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"Five Lacks": Root Cause for Inadequate Innovation Capability of Large SOEs


By Shi Yaodong, Research Department of Industrial Economy of DRC

Research Report No 180, 2012 (Total 4182)

Inadequate innovation capability of large state-owned enterprises (SOEs) can be mainly attributed to "five lacks", namely, lack of stimulation, capabilities, experiences, brands and appropriate environment.

I. Lack of Stimulation

The lack of stimulation refers to inadequate innovation stimulation in most large SOEs. Due to enterprises' reluctance to made investment in difficult innovation activities which involve large investment, high risks and long investment recovery period, they are often found to "be well capable but poorly stimulated".

First, as the major player in innovation activities, enterprises are stimulated by three reasons. First, for survival. Enterprises can by no means survive from fierce market competitions without constant innovation. The more pressure for survival, the more stimulated the enterprises are to conduct innovative activities. Second, for development. If enterprises are not involved in constant innovation activities, they can hardly grow and develop. Third, for capital gains. Innovation activities, once succeed, can bring profits much higher than the industrial average and high investment returns to shareholders.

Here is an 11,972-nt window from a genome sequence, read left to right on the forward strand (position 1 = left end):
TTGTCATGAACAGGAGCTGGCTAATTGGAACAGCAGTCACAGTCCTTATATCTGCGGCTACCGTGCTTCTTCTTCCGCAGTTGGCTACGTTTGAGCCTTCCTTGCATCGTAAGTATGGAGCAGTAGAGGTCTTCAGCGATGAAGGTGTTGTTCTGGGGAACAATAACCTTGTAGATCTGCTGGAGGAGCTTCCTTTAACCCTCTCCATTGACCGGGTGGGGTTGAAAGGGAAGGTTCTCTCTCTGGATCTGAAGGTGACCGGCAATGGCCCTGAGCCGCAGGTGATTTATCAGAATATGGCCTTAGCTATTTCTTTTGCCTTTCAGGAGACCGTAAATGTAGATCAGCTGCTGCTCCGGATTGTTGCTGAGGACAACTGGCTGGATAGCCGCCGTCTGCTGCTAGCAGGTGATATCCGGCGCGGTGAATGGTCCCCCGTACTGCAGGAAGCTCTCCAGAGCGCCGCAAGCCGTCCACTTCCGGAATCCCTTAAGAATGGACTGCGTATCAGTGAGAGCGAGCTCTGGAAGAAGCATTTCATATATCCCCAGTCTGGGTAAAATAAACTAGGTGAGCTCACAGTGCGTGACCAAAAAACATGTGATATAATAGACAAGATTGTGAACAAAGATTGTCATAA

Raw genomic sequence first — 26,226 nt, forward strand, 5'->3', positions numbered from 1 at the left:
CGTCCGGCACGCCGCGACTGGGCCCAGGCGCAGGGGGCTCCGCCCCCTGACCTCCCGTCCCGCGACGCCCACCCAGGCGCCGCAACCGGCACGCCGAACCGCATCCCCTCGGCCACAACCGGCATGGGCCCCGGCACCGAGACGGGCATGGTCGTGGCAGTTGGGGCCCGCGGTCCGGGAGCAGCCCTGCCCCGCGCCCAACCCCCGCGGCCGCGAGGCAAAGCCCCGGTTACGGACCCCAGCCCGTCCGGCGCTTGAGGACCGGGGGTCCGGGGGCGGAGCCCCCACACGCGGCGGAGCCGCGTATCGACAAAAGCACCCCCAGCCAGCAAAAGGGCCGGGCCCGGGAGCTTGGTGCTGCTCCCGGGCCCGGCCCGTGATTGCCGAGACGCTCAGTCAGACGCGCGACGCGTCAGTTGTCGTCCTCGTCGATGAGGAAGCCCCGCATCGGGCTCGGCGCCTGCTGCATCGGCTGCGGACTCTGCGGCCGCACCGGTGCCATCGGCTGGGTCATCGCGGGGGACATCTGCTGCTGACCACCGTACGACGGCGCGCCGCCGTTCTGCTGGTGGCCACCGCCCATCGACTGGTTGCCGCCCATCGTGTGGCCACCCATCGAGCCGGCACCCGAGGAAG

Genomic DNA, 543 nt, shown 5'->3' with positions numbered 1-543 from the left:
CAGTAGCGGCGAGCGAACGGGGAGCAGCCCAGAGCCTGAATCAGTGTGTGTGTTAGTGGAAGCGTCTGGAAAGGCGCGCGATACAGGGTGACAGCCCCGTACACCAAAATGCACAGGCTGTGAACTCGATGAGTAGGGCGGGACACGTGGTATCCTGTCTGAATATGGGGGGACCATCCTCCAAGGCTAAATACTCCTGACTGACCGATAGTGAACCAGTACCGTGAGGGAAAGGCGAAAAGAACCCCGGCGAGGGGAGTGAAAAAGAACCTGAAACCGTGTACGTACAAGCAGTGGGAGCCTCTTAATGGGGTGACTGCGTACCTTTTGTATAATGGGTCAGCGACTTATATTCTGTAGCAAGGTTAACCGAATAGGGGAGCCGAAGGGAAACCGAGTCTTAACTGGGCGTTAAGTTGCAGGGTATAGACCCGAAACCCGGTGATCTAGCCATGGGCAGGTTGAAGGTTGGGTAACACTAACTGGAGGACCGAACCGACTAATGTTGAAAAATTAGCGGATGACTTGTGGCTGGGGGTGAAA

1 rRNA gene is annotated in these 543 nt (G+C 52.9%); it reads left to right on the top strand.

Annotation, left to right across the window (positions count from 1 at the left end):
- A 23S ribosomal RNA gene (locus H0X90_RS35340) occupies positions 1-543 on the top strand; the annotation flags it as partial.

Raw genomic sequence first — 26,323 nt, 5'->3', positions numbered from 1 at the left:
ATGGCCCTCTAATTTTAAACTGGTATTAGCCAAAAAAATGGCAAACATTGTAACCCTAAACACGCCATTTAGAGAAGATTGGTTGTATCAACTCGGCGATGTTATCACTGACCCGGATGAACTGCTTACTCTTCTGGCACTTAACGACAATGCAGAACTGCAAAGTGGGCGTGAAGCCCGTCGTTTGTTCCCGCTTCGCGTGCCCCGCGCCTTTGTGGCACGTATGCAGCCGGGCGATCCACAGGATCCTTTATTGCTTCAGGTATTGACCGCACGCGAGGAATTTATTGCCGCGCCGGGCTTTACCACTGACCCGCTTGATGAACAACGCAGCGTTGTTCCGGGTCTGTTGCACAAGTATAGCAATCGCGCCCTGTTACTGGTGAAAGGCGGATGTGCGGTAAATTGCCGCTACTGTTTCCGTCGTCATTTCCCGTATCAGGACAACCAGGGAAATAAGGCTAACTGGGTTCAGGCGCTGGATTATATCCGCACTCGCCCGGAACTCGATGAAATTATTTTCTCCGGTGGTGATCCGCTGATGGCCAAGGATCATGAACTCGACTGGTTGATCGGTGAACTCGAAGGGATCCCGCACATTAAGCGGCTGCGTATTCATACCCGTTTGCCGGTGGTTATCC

For large SOEs, especially leading players in the market, due to inadequate competition pressure, most of them do not feel much pressure for survival and development, and their leading status in the market secure handsome capital gains. Therefore, compared with other enterprise, SOEs are more likely to invest in low-risk and sophisticated technologies and products, and are particularly inclined to organize massive production by introducing foreign proven technologies, rather than conducting original innovation acidities involving large investment, high risks and long business cycle.

Secondly, entrepreneurs are personalized representatives of enterprise's innovation activities and they initiate and promote such activities. Their innovations are stimulated by three factors. The first is the potential threat that they might be replaced by others. Entrepreneurs might be fired by shareholders if innovation activities turn to fruitless and bring no constant economic returns. The second is personal economic benefits. As personal remuneration is based on the performance of innovation activities, entrepreneurs are keen on innovation. Such innovation-performance-based arrangement should be stable and last long such as stock incentives mechanism; otherwise, entrepreneurs may choose innovation activities involving lowest risks, for fear of failure of expensive innovation activities, or they may put shareholders' money at risk in the short term. The third is personal fulfillment and sense of honor. Entrepreneurs can by no means feel the sense of success or enjoy the widely recognized social status, if they fail in innovation activities. Leaders of large SOEs are generally both entrepreneurs and government officials, which is known as the "revolving door" phenomenon, who are appointed by the State Assets Administration Committee. Their promotion and transfer, social status and sense of honor and fulfillment largely depend on the enterprise size, growth rate and stability, but are poorly related to the achievements of technological innovation.